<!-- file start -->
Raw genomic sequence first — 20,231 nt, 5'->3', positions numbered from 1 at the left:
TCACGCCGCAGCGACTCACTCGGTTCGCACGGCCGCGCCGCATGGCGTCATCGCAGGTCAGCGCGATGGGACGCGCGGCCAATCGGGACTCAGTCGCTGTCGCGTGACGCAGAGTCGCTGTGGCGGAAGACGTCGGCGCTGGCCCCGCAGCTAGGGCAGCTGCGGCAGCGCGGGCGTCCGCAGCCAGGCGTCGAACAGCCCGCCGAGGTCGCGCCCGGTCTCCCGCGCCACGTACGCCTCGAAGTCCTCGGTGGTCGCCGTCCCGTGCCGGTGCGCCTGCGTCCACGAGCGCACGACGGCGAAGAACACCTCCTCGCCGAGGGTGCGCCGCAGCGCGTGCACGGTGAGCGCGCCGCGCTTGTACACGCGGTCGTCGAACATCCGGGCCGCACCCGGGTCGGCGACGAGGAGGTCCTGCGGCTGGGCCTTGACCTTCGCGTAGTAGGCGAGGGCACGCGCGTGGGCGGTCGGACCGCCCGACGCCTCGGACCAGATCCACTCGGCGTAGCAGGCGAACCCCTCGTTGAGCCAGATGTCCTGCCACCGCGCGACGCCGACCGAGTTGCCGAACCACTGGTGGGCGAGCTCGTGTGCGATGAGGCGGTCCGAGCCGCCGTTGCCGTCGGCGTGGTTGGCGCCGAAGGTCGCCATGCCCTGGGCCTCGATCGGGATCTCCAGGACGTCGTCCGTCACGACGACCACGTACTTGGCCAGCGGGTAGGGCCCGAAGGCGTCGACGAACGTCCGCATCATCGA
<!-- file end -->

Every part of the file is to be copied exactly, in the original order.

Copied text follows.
Raw genomic sequence first — 20,231 nt, 5'->3', positions numbered from 1 at the left:
TCACGCCGCAGCGACTCACTCGGTTCGCACGGCCGCGCCGCATGGCGTCATCGCAGGTCAGCGCGATGGGACGCGCGGCCAATCGGGACTCAGTCGCTGTCGCGTGACGCAGAGTCGCTGTGGCGGAAGACGTCGGCGCTGGCCCCGCAGCTAGGGCAGCTGCGGCAGCGCGGGCGTCCGCAGCCAGGCGTCGAACAGCCCGCCGAGGTCGCGCCCGGTCTCCCGCGCCACGTACGCCTCGAAGTCCTCGGTGGTCGCCGTCCCGTGCCGGTGCGCCTGCGTCCACGAGCGCACGACGGCGAAGAACACCTCCTCGCCGAGGGTGCGCCGCAGCGCGTGCACGGTGAGCGCGCCGCGCTTGTACACGCGGTCGTCGAACATCCGGGCCGCACCCGGGTCGGCGACGAGGAGGTCCTGCGGCTGGGCCTTGACCTTCGCGTAGTAGGCGAGGGCACGCGCGTGGGCGGTCGGACCGCCCGACGCCTCGGACCAGATCCACTCGGCGTAGCAGGCGAACCCCTCGTTGAGCCAGATGTCCTGCCACCGCGCGACGCCGACCGAGTTGCCGAACCACTGGTGGGCGAGCTCGTGTGCGATGAGGCGGTCCGAGCCGCCGTTGCCGTCGGCGTGGTTGGCGCCGAAGGTCGCCATGCCCTGGGCCTCGATCGGGATCTCCAGGACGTCGTCCGTCACGACGACCACGTACTTGGCCAGCGGGTAGGGCCCGAAGGCGTCGACGAACGTCCGCATCATCGA